PubDate: Tue, 30 Sep 2014 13:21:52 GMT
    • Authors: Muhammad Sabbir Rahman et al
      Abstract: Library Review, Volume 63, Issue 8/9, September 2014. Purpose This paper’s aim is to inspect the influence of trust, motivation and rewards on the knowledge sharing attitudes among the secondary and higher secondary students in Bangladesh. Design/methodology/approach A sample of 200 Bangladeshi students from secondary and higher secondary level students across different educational institutions from Dhaka city participated in this study. Data were analysed using Exploratory Factor Analysis followed by Confirmatory Factor Analysis (CFA) and Structural Equation Modelling (SEM) techniques. Findings The findings suggested that trust variables play a significant role that encourage knowledge sharing behaviour among the students. Practical implications This research also provides a guideline to the teachers and policy makers on enhancing a knowledge sharing environment among the secondary and higher secondary level students. Originality/value This paper is a pioneer in understanding knowledge sharing patterns among secondary and higher secondary students in a developing country such as Bangladesh.
      PubDate: Tue, 30 Sep 2014 13:21:52 GMT
  • The view from industry: LIS students on placement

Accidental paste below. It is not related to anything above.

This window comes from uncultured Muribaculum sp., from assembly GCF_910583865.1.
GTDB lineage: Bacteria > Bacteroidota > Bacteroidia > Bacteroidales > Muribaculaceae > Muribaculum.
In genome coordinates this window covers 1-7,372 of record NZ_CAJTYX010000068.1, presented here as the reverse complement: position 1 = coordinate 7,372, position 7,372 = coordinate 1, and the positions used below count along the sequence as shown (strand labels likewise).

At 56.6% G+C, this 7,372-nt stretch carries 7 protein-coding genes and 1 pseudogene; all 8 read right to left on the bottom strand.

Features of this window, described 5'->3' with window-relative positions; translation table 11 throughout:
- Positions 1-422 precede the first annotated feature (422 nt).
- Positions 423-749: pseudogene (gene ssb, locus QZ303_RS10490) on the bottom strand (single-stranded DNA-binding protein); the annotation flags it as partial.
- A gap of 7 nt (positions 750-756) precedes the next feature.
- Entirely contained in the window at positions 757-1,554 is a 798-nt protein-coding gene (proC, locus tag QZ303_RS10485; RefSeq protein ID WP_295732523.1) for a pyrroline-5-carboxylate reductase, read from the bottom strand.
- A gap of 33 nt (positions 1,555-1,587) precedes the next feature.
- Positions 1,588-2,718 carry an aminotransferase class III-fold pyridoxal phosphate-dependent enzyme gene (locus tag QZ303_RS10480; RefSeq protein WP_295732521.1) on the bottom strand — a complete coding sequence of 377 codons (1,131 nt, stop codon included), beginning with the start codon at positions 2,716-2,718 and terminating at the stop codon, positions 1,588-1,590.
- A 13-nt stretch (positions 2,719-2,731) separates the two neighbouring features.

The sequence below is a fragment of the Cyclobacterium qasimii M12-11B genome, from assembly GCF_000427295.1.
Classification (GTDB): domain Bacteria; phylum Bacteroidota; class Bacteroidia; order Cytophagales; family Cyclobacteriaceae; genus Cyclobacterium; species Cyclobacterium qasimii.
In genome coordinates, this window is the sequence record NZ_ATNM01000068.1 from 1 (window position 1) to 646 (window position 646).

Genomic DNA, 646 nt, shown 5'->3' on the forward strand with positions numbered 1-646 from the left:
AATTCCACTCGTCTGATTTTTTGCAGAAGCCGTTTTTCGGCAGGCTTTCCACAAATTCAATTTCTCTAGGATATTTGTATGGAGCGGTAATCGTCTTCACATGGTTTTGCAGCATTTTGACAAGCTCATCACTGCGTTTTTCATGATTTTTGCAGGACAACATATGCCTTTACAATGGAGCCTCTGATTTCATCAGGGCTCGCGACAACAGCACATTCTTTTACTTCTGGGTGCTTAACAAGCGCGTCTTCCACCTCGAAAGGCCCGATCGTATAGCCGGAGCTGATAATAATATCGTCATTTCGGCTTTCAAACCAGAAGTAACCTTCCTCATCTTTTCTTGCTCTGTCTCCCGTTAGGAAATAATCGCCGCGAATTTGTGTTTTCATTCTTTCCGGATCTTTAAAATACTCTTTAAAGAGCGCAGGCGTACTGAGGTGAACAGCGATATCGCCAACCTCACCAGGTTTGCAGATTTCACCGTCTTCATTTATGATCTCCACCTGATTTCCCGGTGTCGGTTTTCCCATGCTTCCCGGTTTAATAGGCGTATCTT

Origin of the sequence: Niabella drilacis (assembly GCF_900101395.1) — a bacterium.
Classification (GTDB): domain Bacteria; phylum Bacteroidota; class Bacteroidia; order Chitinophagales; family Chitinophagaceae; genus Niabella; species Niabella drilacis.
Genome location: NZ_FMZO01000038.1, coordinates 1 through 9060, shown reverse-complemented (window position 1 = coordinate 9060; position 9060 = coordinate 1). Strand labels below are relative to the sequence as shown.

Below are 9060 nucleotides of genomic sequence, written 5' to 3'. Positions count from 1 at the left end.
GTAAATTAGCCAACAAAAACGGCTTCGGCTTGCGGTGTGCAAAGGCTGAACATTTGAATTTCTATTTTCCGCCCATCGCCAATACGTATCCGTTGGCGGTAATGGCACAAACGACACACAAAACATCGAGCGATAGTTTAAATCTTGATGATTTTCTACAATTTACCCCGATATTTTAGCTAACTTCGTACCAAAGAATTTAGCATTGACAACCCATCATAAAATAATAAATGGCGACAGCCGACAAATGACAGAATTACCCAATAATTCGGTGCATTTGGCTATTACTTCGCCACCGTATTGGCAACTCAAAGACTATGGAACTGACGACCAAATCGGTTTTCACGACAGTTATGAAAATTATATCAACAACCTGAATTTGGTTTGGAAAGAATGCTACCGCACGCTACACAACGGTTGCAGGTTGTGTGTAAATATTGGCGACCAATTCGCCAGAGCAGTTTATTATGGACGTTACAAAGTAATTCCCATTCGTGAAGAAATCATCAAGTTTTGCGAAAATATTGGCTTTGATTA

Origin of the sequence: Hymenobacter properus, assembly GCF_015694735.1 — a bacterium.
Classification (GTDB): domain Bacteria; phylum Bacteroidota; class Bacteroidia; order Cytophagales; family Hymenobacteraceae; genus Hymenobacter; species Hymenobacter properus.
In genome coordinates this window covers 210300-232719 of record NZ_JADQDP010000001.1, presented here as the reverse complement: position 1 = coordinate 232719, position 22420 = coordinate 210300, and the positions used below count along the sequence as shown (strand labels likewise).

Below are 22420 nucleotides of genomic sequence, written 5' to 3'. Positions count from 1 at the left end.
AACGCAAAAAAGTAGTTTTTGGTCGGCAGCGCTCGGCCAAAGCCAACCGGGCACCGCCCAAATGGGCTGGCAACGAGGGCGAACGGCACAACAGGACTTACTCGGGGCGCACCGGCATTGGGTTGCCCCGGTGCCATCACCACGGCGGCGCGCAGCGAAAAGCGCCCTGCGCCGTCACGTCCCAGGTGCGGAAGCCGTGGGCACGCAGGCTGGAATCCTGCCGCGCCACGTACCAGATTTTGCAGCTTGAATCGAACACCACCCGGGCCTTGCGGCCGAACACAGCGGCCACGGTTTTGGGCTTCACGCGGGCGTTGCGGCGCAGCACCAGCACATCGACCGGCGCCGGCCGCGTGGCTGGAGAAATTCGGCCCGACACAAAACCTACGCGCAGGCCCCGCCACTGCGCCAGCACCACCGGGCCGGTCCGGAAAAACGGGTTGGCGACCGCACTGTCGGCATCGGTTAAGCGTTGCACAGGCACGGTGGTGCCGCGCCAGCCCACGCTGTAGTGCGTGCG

• Authors: Bob Pymm et al
      Abstract: Library Review, Volume 63, Issue 8/9, September 2014. Purpose This paper reports on the outcomes of a survey of organisations in Australia and Slovenia hosting undergraduate LIS students on professional placement in order to better understand the reasons behind organisations accepting students, the workload implications and their satisfaction with the process. Design/methodology/approach Hosting organisations were asked to complete a survey on various aspects of the placement process. Findings For both countries, hosts reported favourably on their experience and virtually all felt that while it was a real commitment of time and resources on their part, it was a responsibility they were happy to take on. There was little difference between the two cohorts, suggesting that the findings from this research may be an accurate picture of the situation for LIS placements hosts more generally. The positive view of the placement and the belief in its role in LIS education is further strengthened by this study. Research limitations/implications The research suggests that hosting students is not seen as an onerous task, but one which brings benefits to both parties. This will be useful in promoting student placements when looking for new host opportunities. Originality/value This study has added to the limited literature in the LIS field on the experience of host organisations. Obtaining similar results across two countries added to the reliability of the findings which will help inform those planning future student placements.
      PubDate: Tue, 30 Sep 2014 13:21:52 GMT
  • Developing People's Information Capabilities: Fostering Information
           Literacy in Educational, Workplace and Community Contexts, Edited by Mark
           Hepworth and Geoff Walton
    • Authors: Mike Kmiec et al
      Abstract: Library Review, Volume 63, Issue 8/9, September 2014.
      PubDate: Tue, 30 Sep 2014 13:21:51 GMT
  • Gender Prejudice in the Research World: Female Researchers in a Conflict
           Zone, Kashmir
    • Authors: Mushtaq Ahmad Kaw et al